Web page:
Acoustic interference occurs when sound waves from different sources interact with each other. An ADCP can experience acoustic interference by detecting sound waves from external sources, other instruments on the same rig or nearby, and reflected signals that originate from the instrument itself. The last is acoustic interference with itself. Signals can be reflected from all sorts of nearby objects and structures. Even if only one beam is reflected, all beams can experience interference because the reflected signal can propagate into the measurement area of all beams as it is not necessarily reflected in the same direction as it came.
The amplitudes from all interacting sound waves are combined and form a new wave, according to the principle of superposition. The new wave generally has new properties such as changed frequency or amplitude. Any detected frequency that is different from what is emitted is interpreted as a Doppler shift by the instrument, meaning that the instrument will register it as water motion, and that affects the resulting velocity output. Figure 1 shows an example of how acoustic interference, caused by a nearby instrument, can appear in amplitude data.
Figure 1: An instrument experiencing acoustic interference from another instrument nearby.
There is no way in post-processing to automatically correct for the bias created by the acoustic interference, but there are some measures that can be performed to reduce the risk of it. Regarding multiple instruments in an area, one measure is to keep them so far apart that the measurement areas don't overlap. "How far apart do they need to be to avoid interference?" is, however, a question without an exact answer. It depends on several factors, such as the instrument frequency and bandwidth, beam angle, water depth, and scattering conditions. The broad-banded instruments are more sensitive to acoustic interference than narrow-banded ones because they operate within a broader frequency range. If one broad-banded instrument and one narrow-banded instrument measure in the same area, it is possible that the instrument with broadband detects signals from the instrument with narrowband, but not the other way around. Regardless, the safest option will always be to alternate the sampling regimes, which is called staggering. This means that only one instrument measures at a time, while other instruments are in sleep mode. Since ADCPs usually don't ping constantly, staggering will be possible in most situations. One example of staggering is shown in Table 1, by giving the start times for four different instruments. They start at two-minute intervals, which means that the average interval can be up to 120 seconds and still avoid interference. The second profile interval starts 10 minutes after the first, giving all instruments time to complete the first averaging interval in advance (with this setup, instrument 4 can measure for four minutes, or if all measures for a maximum of two minutes, a fifth instrument could be included as well, without increasing the risk of interference). When it comes to external sources, such as echosounder, hydrophones, sediment sensors, etc., it is wise to get an overview of all known acoustic instruments nearby and preferably stagger them as well. Familiarizing yourself with the measurement area is also beneficial when it comes to awareness of obstruction that possible can reflect signals.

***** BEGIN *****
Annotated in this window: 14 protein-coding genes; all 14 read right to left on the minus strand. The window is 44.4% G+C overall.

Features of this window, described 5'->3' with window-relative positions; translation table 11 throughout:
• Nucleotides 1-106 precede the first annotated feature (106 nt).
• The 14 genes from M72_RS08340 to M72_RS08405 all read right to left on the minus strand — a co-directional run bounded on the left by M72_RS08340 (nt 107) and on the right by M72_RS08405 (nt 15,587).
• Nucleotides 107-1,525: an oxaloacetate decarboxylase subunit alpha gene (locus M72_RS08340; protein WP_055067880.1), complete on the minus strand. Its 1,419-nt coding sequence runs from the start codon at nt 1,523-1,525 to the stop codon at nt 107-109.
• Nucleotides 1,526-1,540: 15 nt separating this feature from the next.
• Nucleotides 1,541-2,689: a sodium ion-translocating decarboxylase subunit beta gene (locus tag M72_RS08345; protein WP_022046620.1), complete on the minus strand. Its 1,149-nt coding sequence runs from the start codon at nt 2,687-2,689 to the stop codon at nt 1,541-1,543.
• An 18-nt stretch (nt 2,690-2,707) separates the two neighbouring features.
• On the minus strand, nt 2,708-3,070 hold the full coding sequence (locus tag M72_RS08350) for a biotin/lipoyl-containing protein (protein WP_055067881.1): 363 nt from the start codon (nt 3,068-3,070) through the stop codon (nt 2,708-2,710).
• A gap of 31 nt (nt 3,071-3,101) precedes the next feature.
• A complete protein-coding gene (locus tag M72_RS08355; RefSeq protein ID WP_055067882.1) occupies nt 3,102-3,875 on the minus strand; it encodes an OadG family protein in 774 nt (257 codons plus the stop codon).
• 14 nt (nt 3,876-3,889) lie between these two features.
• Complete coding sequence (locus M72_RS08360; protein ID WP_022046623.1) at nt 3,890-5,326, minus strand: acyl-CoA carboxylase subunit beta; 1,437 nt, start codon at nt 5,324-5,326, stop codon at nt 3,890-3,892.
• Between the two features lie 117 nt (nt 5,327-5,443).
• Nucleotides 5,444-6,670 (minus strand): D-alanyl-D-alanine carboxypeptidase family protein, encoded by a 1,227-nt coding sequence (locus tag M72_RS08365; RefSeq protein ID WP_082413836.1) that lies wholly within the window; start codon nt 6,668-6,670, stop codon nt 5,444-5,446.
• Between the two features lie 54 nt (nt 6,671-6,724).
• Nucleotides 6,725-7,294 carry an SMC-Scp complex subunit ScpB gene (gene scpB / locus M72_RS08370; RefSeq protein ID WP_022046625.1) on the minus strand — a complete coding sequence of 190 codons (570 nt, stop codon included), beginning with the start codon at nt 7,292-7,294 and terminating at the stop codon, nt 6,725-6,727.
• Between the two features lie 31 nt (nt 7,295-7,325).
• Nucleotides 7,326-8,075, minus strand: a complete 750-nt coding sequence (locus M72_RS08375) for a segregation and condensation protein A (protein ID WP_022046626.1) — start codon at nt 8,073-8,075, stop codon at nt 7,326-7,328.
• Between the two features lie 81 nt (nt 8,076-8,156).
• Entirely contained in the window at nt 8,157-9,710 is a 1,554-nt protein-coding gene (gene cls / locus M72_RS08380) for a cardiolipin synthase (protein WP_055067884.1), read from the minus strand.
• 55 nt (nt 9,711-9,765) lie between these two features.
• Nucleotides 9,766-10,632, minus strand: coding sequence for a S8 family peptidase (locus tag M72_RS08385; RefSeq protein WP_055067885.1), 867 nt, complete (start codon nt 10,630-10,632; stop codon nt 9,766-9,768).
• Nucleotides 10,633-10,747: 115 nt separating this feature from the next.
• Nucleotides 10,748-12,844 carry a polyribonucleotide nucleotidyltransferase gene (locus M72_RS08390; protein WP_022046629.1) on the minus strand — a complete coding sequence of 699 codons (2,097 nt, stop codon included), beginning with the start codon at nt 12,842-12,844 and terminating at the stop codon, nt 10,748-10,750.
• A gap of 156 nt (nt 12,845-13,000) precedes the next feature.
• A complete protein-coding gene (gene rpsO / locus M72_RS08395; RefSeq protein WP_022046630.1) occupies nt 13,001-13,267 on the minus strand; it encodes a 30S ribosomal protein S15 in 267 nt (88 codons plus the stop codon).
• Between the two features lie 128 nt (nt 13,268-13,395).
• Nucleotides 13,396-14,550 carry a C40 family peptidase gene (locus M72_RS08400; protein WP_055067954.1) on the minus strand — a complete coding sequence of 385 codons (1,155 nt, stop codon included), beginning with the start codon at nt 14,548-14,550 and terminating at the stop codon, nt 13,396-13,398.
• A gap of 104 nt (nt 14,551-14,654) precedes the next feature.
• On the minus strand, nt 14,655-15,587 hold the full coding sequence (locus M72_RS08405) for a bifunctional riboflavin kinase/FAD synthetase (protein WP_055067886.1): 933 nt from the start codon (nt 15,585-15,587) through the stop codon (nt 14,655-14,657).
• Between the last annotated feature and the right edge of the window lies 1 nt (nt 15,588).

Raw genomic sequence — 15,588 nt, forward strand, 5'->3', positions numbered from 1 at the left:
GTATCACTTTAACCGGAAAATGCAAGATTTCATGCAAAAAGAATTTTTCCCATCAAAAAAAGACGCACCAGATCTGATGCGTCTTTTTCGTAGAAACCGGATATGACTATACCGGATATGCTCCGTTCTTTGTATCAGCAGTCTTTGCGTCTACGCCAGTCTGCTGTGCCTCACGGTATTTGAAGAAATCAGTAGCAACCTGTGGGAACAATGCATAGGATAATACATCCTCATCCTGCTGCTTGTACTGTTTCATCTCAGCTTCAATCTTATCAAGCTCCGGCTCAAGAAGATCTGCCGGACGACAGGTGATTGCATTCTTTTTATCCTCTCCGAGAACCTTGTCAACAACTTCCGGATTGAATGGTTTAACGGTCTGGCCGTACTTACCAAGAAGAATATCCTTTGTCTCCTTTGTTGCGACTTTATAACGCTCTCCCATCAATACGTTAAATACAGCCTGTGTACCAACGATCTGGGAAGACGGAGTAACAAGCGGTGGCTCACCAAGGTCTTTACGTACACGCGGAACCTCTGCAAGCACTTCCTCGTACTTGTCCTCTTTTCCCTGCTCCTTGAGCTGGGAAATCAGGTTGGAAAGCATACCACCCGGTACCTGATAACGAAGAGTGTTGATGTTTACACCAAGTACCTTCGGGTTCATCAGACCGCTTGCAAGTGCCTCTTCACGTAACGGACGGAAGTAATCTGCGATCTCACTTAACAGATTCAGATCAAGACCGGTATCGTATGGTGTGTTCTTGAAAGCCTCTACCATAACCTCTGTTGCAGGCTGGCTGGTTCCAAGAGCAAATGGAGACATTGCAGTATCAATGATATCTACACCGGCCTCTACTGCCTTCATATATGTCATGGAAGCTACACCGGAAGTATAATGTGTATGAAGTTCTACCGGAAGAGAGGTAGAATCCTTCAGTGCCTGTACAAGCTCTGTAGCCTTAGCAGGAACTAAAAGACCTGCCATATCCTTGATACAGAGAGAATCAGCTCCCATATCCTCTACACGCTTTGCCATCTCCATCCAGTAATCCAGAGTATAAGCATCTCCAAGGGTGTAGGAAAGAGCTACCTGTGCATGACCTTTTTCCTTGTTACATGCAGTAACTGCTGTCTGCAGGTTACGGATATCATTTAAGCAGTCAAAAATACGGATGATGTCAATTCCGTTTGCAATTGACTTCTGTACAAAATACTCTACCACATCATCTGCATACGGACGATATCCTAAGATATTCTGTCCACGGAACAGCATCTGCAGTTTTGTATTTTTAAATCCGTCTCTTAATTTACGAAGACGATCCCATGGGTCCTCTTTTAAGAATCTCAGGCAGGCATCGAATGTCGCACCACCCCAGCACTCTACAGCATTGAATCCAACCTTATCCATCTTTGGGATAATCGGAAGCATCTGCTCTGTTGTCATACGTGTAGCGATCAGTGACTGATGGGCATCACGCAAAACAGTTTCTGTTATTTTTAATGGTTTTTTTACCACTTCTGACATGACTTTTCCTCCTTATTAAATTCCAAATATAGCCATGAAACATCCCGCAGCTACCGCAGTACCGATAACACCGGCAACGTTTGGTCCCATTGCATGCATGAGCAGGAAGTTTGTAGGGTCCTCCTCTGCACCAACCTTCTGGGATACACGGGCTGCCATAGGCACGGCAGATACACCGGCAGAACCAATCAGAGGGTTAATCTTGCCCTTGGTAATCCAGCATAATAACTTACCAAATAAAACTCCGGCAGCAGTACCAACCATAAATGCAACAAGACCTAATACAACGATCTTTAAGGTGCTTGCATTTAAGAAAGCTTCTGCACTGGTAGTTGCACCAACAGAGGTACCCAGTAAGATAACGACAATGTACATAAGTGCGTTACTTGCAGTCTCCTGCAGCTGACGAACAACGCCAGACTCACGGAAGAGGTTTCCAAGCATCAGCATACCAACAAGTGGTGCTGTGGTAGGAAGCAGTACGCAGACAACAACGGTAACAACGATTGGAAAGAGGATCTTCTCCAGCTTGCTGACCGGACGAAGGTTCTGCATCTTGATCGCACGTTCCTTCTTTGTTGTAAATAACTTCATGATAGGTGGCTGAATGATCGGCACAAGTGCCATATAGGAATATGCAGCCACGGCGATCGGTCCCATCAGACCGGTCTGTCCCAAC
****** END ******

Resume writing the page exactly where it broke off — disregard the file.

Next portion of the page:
Table 1: An example of how to stagger four instruments with average intervals of up to 2 minutes and profile intervals of 10 minutes.
|First profile interval||Second profile interval|
Even one instrument facing down and another facing up can interfere with each other's signal as the signals may be reflected at boundaries such as the surface and the seafloor. Figure 2 is an example of this.
Figure 2: Acoustic interference for two instruments in the same mooring, in which one is measuring upwards and the other downwards.